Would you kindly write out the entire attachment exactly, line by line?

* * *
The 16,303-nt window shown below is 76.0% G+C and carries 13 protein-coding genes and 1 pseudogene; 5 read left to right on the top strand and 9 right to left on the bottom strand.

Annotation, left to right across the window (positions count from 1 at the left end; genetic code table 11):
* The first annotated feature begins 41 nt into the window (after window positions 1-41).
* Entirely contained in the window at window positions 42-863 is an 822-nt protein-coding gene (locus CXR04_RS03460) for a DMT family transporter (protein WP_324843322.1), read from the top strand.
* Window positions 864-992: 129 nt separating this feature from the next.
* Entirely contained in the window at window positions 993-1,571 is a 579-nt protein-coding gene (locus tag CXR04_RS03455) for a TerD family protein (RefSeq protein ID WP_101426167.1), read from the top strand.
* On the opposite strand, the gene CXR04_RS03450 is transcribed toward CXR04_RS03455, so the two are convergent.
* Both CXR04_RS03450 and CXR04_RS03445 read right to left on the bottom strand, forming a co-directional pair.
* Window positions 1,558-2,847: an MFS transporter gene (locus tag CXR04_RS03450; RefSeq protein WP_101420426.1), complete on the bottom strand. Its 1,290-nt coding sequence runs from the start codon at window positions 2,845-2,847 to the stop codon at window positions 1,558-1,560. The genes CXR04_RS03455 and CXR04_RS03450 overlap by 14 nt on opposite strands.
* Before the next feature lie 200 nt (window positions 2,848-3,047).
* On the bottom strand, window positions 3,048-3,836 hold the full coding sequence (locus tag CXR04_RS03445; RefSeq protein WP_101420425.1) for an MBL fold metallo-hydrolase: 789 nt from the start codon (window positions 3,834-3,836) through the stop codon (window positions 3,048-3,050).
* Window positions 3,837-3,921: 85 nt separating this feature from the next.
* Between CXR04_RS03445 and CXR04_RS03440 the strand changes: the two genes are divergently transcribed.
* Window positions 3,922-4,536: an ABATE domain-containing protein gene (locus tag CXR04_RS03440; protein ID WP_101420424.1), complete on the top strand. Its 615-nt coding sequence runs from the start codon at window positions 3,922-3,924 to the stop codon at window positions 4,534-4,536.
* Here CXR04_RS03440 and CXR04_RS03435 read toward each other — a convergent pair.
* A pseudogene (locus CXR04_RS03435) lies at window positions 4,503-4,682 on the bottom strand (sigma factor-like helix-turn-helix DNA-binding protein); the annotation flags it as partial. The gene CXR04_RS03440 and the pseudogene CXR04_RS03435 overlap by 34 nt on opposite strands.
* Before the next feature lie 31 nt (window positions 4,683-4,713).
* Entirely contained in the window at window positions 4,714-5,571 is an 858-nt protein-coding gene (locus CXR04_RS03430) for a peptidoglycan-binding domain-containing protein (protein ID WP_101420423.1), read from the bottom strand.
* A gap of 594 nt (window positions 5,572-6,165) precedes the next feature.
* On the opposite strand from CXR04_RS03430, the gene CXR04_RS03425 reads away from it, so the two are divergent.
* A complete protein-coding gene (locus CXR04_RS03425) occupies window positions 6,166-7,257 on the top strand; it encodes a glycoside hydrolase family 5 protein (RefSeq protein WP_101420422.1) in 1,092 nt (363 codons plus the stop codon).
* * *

The 16,303-nt window shown below is 76.0% G+C and carries 13 protein-coding genes and 1 pseudogene; 5 read left to right on the top strand and 9 right to left on the bottom strand.

Annotation, left to right across the window (positions count from 1 at the left end; genetic code table 11):
* The first annotated feature begins 41 nt into the window (after window positions 1-41).
* Entirely contained in the window at window positions 42-863 is an 822-nt protein-coding gene (locus CXR04_RS03460) for a DMT family transporter (protein WP_324843322.1), read from the top strand.
* Window positions 864-992: 129 nt separating this feature from the next.
* Entirely contained in the window at window positions 993-1,571 is a 579-nt protein-coding gene (locus tag CXR04_RS03455) for a TerD family protein (RefSeq protein ID WP_101426167.1), read from the top strand.
* On the opposite strand, the gene CXR04_RS03450 is transcribed toward CXR04_RS03455, so the two are convergent.
* Both CXR04_RS03450 and CXR04_RS03445 read right to left on the bottom strand, forming a co-directional pair.
* Window positions 1,558-2,847: an MFS transporter gene (locus tag CXR04_RS03450; RefSeq protein WP_101420426.1), complete on the bottom strand. Its 1,290-nt coding sequence runs from the start codon at window positions 2,845-2,847 to the stop codon at window positions 1,558-1,560. The genes CXR04_RS03455 and CXR04_RS03450 overlap by 14 nt on opposite strands.
* Before the next feature lie 200 nt (window positions 2,848-3,047).
* On the bottom strand, window positions 3,048-3,836 hold the full coding sequence (locus tag CXR04_RS03445; RefSeq protein WP_101420425.1) for an MBL fold metallo-hydrolase: 789 nt from the start codon (window positions 3,834-3,836) through the stop codon (window positions 3,048-3,050).
* Window positions 3,837-3,921: 85 nt separating this feature from the next.
* Between CXR04_RS03445 and CXR04_RS03440 the strand changes: the two genes are divergently transcribed.
* Window positions 3,922-4,536: an ABATE domain-containing protein gene (locus tag CXR04_RS03440; protein ID WP_101420424.1), complete on the top strand. Its 615-nt coding sequence runs from the start codon at window positions 3,922-3,924 to the stop codon at window positions 4,534-4,536.
* Here CXR04_RS03440 and CXR04_RS03435 read toward each other — a convergent pair.
* A pseudogene (locus CXR04_RS03435) lies at window positions 4,503-4,682 on the bottom strand (sigma factor-like helix-turn-helix DNA-binding protein); the annotation flags it as partial. The gene CXR04_RS03440 and the pseudogene CXR04_RS03435 overlap by 34 nt on opposite strands.
* Before the next feature lie 31 nt (window positions 4,683-4,713).
* Entirely contained in the window at window positions 4,714-5,571 is an 858-nt protein-coding gene (locus CXR04_RS03430) for a peptidoglycan-binding domain-containing protein (protein ID WP_101420423.1), read from the bottom strand.
* A gap of 594 nt (window positions 5,572-6,165) precedes the next feature.
* On the opposite strand from CXR04_RS03430, the gene CXR04_RS03425 reads away from it, so the two are divergent.
* A complete protein-coding gene (locus CXR04_RS03425) occupies window positions 6,166-7,257 on the top strand; it encodes a glycoside hydrolase family 5 protein (RefSeq protein WP_101420422.1) in 1,092 nt (363 codons plus the stop codon).